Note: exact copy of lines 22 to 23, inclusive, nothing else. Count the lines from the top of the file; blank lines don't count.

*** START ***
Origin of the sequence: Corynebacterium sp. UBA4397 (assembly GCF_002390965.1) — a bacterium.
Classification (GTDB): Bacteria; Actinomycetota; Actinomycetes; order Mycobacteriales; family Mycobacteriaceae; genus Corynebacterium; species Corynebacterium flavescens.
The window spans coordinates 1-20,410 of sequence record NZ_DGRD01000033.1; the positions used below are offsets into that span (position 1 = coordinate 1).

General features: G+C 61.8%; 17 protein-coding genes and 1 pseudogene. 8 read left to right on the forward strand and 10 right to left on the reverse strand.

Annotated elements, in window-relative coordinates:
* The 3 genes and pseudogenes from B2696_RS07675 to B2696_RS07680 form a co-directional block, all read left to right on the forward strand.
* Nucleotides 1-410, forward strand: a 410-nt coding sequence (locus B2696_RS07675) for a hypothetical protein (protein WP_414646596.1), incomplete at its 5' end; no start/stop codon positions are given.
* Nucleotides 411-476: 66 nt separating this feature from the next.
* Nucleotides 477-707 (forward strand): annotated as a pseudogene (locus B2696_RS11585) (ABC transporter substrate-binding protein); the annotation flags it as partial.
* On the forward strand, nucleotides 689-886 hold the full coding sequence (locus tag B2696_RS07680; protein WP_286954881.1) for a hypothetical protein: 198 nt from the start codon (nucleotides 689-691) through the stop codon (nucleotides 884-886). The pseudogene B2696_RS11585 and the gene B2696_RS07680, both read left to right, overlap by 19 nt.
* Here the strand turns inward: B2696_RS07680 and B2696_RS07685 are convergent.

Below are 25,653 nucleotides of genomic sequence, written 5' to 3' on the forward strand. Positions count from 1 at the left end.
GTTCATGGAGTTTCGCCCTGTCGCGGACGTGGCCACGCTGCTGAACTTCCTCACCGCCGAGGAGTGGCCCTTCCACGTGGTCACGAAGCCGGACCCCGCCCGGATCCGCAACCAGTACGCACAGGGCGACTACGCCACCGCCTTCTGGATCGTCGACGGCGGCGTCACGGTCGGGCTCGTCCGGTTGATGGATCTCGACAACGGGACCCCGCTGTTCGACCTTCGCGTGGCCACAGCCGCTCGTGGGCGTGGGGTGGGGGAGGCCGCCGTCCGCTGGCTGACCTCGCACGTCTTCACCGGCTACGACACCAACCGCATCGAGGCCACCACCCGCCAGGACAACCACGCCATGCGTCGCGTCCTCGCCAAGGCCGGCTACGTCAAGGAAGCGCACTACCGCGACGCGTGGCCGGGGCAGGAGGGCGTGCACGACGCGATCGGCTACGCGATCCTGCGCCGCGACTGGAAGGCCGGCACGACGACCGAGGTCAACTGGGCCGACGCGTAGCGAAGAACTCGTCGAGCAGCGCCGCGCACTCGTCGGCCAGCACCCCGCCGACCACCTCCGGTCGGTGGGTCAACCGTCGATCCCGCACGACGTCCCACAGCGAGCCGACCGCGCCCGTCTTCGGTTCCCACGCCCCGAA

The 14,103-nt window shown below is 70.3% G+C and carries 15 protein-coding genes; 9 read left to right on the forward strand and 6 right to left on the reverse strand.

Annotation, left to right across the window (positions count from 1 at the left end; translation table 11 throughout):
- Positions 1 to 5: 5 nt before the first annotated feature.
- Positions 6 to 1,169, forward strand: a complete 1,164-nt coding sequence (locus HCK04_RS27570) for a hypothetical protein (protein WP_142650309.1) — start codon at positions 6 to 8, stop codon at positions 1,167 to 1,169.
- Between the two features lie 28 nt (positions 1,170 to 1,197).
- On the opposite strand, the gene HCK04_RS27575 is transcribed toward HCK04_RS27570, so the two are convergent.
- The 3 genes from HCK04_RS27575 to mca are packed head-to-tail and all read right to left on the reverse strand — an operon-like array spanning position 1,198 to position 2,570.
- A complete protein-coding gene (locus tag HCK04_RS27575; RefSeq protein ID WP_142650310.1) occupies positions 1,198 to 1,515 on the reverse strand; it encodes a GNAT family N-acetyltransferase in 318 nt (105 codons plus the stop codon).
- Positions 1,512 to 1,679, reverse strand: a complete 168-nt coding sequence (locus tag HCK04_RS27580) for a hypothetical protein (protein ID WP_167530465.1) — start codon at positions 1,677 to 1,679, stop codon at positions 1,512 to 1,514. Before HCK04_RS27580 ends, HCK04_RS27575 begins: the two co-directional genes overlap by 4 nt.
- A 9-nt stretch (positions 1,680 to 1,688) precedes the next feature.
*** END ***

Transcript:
- Positions 1,512 to 1,679, reverse strand: a complete 168-nt coding sequence (locus tag HCK04_RS27580) for a hypothetical protein (protein ID WP_167530465.1) — start codon at positions 1,677 to 1,679, stop codon at positions 1,512 to 1,514. Before HCK04_RS27580 ends, HCK04_RS27575 begins: the two co-directional genes overlap by 4 nt.
- A 9-nt stretch (positions 1,680 to 1,688) precedes the next feature.